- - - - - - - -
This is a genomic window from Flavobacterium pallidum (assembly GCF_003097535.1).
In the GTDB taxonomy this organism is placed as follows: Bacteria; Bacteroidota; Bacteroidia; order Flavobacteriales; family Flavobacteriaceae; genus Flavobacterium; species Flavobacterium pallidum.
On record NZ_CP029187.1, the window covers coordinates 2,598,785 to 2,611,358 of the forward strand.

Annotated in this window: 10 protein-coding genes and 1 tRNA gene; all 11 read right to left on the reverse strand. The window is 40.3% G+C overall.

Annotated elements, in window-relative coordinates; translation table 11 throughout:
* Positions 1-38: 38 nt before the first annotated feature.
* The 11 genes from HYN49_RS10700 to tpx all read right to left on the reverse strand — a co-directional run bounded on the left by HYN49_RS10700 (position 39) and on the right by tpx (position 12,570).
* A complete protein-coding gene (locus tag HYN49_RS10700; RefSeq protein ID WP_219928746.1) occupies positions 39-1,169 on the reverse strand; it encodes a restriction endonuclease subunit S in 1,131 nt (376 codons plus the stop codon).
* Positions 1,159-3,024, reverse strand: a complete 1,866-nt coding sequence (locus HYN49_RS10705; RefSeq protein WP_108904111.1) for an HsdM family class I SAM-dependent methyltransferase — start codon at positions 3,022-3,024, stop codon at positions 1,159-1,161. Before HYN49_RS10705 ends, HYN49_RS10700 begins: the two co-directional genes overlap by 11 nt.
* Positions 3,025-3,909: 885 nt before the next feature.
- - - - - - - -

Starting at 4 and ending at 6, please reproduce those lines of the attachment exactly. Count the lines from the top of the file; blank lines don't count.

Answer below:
Annotated in this window: 10 protein-coding genes and 1 tRNA gene; all 11 read right to left on the reverse strand. The window is 40.3% G+C overall.

Annotated elements, in window-relative coordinates; translation table 11 throughout:
* Positions 1-38: 38 nt before the first annotated feature.